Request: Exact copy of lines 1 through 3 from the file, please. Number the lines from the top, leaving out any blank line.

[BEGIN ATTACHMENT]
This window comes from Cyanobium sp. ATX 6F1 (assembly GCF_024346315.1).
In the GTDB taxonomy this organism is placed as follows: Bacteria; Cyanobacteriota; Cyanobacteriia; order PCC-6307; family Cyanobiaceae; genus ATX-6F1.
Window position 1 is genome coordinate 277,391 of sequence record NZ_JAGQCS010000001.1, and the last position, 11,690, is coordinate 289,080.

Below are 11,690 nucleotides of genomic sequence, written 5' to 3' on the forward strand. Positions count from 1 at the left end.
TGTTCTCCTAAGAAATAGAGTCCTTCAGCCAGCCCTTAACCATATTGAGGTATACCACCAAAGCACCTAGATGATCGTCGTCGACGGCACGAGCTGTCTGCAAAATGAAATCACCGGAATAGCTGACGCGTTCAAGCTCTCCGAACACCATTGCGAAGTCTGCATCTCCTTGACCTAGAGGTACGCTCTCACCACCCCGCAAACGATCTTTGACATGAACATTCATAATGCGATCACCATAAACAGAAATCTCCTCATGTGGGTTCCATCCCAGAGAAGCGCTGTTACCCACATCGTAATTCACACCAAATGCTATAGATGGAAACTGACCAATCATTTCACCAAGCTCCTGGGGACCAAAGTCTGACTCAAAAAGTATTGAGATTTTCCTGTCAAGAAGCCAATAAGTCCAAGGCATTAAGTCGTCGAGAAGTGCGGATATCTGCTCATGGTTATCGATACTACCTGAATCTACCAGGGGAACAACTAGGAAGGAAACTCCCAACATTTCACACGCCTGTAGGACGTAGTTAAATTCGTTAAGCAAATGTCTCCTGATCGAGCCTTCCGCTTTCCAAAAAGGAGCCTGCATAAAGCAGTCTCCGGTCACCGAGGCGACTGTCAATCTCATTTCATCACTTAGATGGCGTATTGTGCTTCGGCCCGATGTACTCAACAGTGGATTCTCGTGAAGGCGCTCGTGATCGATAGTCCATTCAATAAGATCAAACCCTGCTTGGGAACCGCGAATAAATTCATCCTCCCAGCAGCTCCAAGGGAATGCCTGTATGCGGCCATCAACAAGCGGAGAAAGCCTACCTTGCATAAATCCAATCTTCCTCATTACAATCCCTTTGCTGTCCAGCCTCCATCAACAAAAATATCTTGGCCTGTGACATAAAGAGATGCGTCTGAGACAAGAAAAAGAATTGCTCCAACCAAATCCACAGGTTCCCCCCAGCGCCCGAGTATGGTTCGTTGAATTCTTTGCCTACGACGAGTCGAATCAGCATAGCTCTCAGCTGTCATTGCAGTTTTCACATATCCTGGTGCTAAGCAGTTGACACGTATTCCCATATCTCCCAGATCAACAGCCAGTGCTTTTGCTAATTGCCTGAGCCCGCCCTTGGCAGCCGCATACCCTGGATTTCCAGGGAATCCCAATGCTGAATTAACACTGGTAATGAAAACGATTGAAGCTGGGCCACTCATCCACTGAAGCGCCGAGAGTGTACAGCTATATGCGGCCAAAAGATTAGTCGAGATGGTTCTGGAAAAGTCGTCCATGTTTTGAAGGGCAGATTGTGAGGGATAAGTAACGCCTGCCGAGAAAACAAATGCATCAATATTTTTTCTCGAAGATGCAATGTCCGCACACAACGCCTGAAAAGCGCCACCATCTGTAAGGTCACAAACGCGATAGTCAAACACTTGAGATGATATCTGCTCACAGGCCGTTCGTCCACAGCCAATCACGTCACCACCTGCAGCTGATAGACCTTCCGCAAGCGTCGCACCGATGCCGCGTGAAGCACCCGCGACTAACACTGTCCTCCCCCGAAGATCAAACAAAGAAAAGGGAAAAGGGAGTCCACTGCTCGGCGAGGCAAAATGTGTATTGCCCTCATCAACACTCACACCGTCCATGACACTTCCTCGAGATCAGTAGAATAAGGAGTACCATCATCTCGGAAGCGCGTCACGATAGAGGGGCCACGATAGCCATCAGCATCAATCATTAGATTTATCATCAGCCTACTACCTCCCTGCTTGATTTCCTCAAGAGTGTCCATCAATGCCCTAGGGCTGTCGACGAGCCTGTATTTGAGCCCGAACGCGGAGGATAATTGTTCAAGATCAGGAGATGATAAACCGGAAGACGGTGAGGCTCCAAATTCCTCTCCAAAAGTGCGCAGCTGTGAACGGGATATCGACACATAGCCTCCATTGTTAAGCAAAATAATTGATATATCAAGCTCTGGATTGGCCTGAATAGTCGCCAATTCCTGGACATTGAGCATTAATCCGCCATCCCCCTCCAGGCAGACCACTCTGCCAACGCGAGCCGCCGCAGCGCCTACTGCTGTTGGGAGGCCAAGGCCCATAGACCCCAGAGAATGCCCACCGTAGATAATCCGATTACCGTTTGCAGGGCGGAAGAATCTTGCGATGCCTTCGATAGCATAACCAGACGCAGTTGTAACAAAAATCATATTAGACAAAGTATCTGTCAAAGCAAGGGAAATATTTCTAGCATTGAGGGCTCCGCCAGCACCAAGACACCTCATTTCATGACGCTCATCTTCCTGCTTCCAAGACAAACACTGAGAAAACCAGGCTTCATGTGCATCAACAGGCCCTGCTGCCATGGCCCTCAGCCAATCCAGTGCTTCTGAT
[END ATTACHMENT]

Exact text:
This window comes from Cyanobium sp. ATX 6F1 (assembly GCF_024346315.1).
In the GTDB taxonomy this organism is placed as follows: Bacteria; Cyanobacteriota; Cyanobacteriia; order PCC-6307; family Cyanobiaceae; genus ATX-6F1.
Window position 1 is genome coordinate 277,391 of sequence record NZ_JAGQCS010000001.1, and the last position, 11,690, is coordinate 289,080.